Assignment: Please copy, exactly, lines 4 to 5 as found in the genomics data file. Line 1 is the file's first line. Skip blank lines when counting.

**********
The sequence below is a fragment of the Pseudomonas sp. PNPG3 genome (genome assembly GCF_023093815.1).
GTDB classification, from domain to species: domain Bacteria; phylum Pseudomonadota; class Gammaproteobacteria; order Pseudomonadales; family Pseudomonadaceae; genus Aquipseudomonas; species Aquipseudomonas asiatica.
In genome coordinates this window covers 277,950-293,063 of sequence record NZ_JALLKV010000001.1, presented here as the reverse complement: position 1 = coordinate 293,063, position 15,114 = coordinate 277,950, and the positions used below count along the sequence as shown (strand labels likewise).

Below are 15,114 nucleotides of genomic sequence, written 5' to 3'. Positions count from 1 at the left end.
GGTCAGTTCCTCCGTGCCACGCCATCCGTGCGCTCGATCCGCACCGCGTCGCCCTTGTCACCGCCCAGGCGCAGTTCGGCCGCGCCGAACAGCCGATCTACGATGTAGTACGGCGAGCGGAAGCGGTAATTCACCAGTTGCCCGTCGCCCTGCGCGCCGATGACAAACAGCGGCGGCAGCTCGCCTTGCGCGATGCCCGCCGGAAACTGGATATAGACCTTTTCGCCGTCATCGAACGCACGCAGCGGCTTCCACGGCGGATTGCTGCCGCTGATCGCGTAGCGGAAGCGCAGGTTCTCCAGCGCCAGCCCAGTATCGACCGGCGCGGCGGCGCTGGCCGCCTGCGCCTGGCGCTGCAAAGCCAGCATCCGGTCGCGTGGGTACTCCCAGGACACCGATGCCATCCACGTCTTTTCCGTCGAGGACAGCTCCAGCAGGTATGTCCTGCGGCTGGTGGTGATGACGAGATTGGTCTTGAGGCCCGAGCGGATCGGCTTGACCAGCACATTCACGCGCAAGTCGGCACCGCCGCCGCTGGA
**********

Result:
Below are 15,114 nucleotides of genomic sequence, written 5' to 3'. Positions count from 1 at the left end.
GGTCAGTTCCTCCGTGCCACGCCATCCGTGCGCTCGATCCGCACCGCGTCGCCCTTGTCACCGCCCAGGCGCAGTTCGGCCGCGCCGAACAGCCGATCTACGATGTAGTACGGCGAGCGGAAGCGGTAATTCACCAGTTGCCCGTCGCCCTGCGCGCCGATGACAAACAGCGGCGGCAGCTCGCCTTGCGCGATGCCCGCCGGAAACTGGATATAGACCTTTTCGCCGTCATCGAACGCACGCAGCGGCTTCCACGGCGGATTGCTGCCGCTGATCGCGTAGCGGAAGCGCAGGTTCTCCAGCGCCAGCCCAGTATCGACCGGCGCGGCGGCGCTGGCCGCCTGCGCCTGGCGCTGCAAAGCCAGCATCCGGTCGCGTGGGTACTCCCAGGACACCGATGCCATCCACGTCTTTTCCGTCGAGGACAGCTCCAGCAGGTATGTCCTGCGGCTGGTGGTGATGACGAGATTGGTCTTGAGGCCCGAGCGGATCGGCTTGACCAGCACATTCACGCGCAAGTCGGCACCGCCGCCGCTGGA